Thursday, 30 September 2021

Another Modern Dance

Back to 1981 and the rest of K-Tel's Modern Dance compilation, originally featured last month. As with the previous selection, I've split the original, crammed vinyl Side 1 into two, expanding a few tracks into the more spacious 12" versions. Quiet Life was first released as a B-side in 1980, but it's re-release as an A-side in September 1981 saw it reach #19 in the UK, their biggest hit until Ghosts the following year. I think I've cheated a bit with the John 'Tokes' Potoker remix of Heaven 17, as I don't think it's from 1981. My (now very crackly) vinyl version came from the Contenders 12" double pack single and it featured simultaneously on their Endless remix cassette, both from 1986, but I prefer it to the original 12" version, so here it is. Sweat In Bullet was the first Simple Minds 12" I bought, albeit probably also circa 1985-86, but what a song. My copy used to jump part way through, and I remember having to weight the needle with a blob of Blu Tack to get an uninterrupted play. The Garden was the first John Foxx album I bought, mainly for the single which I'd seen on Top Of The Pops. A surprise to find three decades on that it only got to #40 at the time. She's Got Claws suffered a particularly harsh K-Tel cut to less than three and half minutes on the original album, so I've gone to the other extreme with this selection and included the full 12" version which clocks in at over six minutes. 
 
Modern Dance is one of a few compilations that have stayed with me over the years, none of the songs becoming over familiar or overplayed. 1981 was a great year for slightly off-kilter pop music.
 
Side One (22:41)
1) Joan Of Arc (Album Version): O.M.D. (1981)
2) Quiet Life (7" Version): Japan (1980)
3) Love Action (I Believe In Love) (12" Edit): The Human League (1981)
4) Penthouse And Pavement (12" Mix By John 'Tokes' Potoker): Heaven 17 (1981)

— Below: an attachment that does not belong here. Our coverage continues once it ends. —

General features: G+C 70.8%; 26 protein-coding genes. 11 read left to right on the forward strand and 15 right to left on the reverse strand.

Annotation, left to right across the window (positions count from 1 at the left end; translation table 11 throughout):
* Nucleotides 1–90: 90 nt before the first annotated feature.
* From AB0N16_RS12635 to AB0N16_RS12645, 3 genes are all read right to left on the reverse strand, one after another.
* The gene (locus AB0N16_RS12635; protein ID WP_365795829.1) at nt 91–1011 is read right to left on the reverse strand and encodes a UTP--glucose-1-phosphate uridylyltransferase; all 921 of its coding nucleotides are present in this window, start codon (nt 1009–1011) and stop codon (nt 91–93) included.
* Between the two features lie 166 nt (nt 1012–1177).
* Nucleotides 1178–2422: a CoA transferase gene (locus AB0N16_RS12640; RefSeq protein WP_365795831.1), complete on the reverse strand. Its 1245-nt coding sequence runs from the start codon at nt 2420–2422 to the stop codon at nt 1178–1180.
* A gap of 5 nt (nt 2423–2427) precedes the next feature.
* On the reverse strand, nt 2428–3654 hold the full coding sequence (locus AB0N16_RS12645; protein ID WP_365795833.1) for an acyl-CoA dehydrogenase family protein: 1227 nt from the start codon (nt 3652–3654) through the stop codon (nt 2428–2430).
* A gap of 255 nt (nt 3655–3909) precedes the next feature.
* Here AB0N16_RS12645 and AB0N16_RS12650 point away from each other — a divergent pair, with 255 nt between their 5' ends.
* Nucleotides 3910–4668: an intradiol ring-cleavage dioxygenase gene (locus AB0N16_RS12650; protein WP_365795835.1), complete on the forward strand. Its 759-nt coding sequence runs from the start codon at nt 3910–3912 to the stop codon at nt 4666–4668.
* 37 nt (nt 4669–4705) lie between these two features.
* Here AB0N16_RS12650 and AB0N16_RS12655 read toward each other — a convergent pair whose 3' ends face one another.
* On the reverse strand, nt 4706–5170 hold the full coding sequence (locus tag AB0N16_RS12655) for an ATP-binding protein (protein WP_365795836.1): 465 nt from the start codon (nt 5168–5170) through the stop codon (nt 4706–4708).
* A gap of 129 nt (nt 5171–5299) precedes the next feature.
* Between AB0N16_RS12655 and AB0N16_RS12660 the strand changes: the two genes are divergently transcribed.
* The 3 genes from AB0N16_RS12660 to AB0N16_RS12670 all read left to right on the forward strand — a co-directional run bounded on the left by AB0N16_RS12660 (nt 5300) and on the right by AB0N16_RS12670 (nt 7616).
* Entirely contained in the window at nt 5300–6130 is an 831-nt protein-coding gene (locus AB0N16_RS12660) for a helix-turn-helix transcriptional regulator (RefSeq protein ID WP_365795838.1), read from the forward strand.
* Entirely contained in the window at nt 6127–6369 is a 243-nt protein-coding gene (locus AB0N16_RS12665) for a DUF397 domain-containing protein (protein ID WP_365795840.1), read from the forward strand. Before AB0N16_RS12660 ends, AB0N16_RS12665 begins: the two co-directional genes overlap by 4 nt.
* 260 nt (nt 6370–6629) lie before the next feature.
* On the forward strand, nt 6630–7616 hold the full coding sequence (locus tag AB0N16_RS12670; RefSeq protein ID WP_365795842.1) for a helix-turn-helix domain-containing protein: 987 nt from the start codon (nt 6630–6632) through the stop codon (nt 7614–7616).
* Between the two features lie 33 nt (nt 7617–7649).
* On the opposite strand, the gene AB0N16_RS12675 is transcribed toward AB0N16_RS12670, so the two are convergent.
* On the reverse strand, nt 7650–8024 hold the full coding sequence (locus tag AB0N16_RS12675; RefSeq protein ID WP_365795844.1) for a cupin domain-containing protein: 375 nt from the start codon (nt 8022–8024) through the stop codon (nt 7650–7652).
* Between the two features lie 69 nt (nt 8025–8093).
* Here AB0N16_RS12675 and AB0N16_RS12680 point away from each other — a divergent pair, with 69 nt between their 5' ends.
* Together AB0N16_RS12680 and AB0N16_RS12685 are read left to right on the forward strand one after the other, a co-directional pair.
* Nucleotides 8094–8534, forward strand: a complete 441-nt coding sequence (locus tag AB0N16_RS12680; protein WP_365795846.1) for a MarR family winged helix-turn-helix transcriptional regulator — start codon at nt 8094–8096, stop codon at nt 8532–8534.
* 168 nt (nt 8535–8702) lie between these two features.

5) New Life (Remix): Depeche Mode (1981)

Side Two (21:26)
1) Sweat In Bullet (Remix): Simple Minds (1981)
2) Europe After The Rain (Album Version): John Foxx (1981)
3) Charlotte Sometimes (Single Version): The Cure (1981)
4) She's Got Claws (Extended): Gary Numan (1981)
 

Wednesday, 29 September 2021

Been Tryin' Hard Not To Get Into Trouble

Listening to 4 Hero's remix of Nuyorican Soul sidestepped me into Photek's remix of 4 Hero and so to today's selection. Rupert Parkes began releasing music under numerous aliases in the early 1990s, Photek emerging in 1994 and being the most enduring of these, still in use today. Part of the hideously named genre, intelligent drum and bass, like his contemporaries Roni Size, LTJ Bukem and Goldie, what really appealed to me was the complex rhythms and jazz inflections. As a nod to the latter, a track on Photek's debut album, KJZ, was an acronym for Kirk's Jazz. By the start of the 21st Century, Photek's sound had taken a turn into house and techno, though as this selection highlights, there is an identity and character linking all of Photek's music. I've lost track in the last few years, and I have read that Parkes has subsequently produced music for films, TV and games, his last album release being the soundtrack to EA Games' Need For Speed in 2016.